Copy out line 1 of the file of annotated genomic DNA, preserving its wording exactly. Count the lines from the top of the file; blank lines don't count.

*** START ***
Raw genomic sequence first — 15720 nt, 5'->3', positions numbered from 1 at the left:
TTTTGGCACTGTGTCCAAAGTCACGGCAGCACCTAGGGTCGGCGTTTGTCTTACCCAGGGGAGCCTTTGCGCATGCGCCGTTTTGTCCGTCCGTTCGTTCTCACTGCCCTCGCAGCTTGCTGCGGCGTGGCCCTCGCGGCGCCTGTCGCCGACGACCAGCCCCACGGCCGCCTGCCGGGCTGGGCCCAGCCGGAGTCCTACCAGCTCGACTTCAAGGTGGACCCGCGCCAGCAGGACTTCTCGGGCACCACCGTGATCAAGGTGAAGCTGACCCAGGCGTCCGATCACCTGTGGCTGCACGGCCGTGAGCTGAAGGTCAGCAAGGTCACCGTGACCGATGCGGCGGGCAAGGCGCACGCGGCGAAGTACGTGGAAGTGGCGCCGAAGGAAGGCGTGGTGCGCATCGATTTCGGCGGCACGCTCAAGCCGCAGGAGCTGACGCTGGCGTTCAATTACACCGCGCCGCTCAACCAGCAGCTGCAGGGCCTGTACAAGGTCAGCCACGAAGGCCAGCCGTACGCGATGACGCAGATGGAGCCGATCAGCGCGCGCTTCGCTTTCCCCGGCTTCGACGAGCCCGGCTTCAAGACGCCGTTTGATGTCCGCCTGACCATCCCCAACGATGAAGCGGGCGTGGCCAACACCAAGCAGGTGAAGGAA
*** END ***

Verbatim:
Raw genomic sequence first — 15720 nt, 5'->3', positions numbered from 1 at the left: